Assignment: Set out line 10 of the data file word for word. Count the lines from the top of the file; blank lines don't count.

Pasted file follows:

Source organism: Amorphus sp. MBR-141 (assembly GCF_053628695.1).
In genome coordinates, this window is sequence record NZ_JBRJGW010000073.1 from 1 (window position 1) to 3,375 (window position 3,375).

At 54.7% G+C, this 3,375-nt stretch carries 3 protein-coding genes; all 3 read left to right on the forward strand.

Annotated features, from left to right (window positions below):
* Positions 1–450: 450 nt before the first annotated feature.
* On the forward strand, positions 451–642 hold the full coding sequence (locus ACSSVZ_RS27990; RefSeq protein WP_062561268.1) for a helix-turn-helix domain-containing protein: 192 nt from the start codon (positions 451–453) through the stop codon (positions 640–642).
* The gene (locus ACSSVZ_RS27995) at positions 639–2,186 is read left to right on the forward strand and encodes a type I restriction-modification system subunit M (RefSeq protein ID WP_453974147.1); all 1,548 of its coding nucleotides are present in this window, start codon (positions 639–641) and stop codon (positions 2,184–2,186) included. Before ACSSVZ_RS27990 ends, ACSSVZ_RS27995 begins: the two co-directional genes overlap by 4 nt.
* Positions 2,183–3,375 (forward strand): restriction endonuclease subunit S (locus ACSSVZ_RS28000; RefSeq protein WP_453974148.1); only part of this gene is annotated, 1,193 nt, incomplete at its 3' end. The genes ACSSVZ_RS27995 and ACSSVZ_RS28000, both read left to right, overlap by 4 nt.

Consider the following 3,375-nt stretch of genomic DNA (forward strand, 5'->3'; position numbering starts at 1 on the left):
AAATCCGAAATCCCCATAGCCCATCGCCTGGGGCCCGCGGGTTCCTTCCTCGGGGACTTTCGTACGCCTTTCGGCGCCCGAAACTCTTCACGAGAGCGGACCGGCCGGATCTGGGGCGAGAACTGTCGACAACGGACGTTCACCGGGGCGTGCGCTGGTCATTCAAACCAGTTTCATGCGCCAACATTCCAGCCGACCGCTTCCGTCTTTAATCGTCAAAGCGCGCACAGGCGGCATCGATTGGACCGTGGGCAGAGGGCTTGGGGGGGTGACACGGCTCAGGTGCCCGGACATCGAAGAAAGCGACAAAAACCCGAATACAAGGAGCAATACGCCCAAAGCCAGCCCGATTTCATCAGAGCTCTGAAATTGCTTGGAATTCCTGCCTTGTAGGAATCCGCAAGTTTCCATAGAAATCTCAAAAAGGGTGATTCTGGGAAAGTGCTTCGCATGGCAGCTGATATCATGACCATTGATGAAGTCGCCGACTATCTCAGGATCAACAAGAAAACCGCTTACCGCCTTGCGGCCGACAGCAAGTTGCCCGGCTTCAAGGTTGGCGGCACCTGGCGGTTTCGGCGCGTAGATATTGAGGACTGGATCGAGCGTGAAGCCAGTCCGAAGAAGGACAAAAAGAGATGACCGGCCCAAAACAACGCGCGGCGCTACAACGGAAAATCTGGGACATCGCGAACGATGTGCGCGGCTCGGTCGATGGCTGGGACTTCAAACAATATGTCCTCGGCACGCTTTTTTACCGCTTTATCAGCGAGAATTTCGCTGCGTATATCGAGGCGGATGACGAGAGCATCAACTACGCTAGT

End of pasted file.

AAATCCGAAATCCCCATAGCCCATCGCCTGGGGCCCGCGGGTTCCTTCCTCGGGGACTTTCGTACGCCTTTCGGCGCCCGAAACTCTTCACGAGAGCGGACCGGCCGGATCTGGGGCGAGAACTGTCGACAACGGACGTTCACCGGGGCGTGCGCTGGTCATTCAAACCAGTTTCATGCGCCAACATTCCAGCCGACCGCTTCCGTCTTTAATCGTCAAAGCGCGCACAGGCGGCATCGATTGGACCGTGGGCAGAGGGCTTGGGGGGGTGACACGGCTCAGGTGCCCGGACATCGAAGAAAGCGACAAAAACCCGAATACAAGGAGCAATACGCCCAAAGCCAGCCCGATTTCATCAGAGCTCTGAAATTGCTTGGAATTCCTGCCTTGTAGGAATCCGCAAGTTTCCATAGAAATCTCAAAAAGGGTGATTCTGGGAAAGTGCTTCGCATGGCAGCTGATATCATGACCATTGATGAAGTCGCCGACTATCTCAGGATCAACAAGAAAACCGCTTACCGCCTTGCGGCCGACAGCAAGTTGCCCGGCTTCAAGGTTGGCGGCACCTGGCGGTTTCGGCGCGTAGATATTGAGGACTGGATCGAGCGTGAAGCCAGTCCGAAGAAGGACAAAAAGAGATGACCGGCCCAAAACAACGCGCGGCGCTACAACGGAAAATCTGGGACATCGCGAACGATGTGCGCGGCTCGGTCGATGGCTGGGACTTCAAACAATATGTCCTCGGCACGCTTTTTTACCGCTTTATCAGCGAGAATTTCGCTGCGTATATCGAGGCGGATGACGAGAGCATCAACTACGCTAGT